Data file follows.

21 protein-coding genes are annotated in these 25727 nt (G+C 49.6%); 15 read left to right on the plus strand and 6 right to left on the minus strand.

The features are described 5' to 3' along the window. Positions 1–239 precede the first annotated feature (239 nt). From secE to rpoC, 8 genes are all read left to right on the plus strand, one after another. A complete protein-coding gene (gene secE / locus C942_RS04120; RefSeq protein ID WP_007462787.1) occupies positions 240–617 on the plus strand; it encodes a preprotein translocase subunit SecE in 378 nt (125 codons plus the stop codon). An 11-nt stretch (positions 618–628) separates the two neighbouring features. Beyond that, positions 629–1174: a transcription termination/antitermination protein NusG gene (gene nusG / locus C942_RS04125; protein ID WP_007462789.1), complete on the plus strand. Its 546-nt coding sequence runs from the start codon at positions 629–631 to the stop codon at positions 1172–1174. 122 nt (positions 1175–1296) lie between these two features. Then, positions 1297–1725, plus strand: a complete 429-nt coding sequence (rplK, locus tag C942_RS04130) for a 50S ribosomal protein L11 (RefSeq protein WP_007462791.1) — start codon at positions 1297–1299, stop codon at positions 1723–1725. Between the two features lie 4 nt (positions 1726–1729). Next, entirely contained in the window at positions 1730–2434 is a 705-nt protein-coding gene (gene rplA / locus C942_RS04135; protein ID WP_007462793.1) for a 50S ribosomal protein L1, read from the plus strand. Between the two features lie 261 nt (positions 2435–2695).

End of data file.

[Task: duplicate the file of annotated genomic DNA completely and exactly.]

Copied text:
21 protein-coding genes are annotated in these 25727 nt (G+C 49.6%); 15 read left to right on the plus strand and 6 right to left on the minus strand.

The features are described 5' to 3' along the window. Positions 1–239 precede the first annotated feature (239 nt). From secE to rpoC, 8 genes are all read left to right on the plus strand, one after another. A complete protein-coding gene (gene secE / locus C942_RS04120; RefSeq protein ID WP_007462787.1) occupies positions 240–617 on the plus strand; it encodes a preprotein translocase subunit SecE in 378 nt (125 codons plus the stop codon). An 11-nt stretch (positions 618–628) separates the two neighbouring features. Beyond that, positions 629–1174: a transcription termination/antitermination protein NusG gene (gene nusG / locus C942_RS04125; protein ID WP_007462789.1), complete on the plus strand. Its 546-nt coding sequence runs from the start codon at positions 629–631 to the stop codon at positions 1172–1174. 122 nt (positions 1175–1296) lie between these two features. Then, positions 1297–1725, plus strand: a complete 429-nt coding sequence (rplK, locus tag C942_RS04130) for a 50S ribosomal protein L11 (RefSeq protein WP_007462791.1) — start codon at positions 1297–1299, stop codon at positions 1723–1725. Between the two features lie 4 nt (positions 1726–1729). Next, entirely contained in the window at positions 1730–2434 is a 705-nt protein-coding gene (gene rplA / locus C942_RS04135; protein ID WP_007462793.1) for a 50S ribosomal protein L1, read from the plus strand. Between the two features lie 261 nt (positions 2435–2695).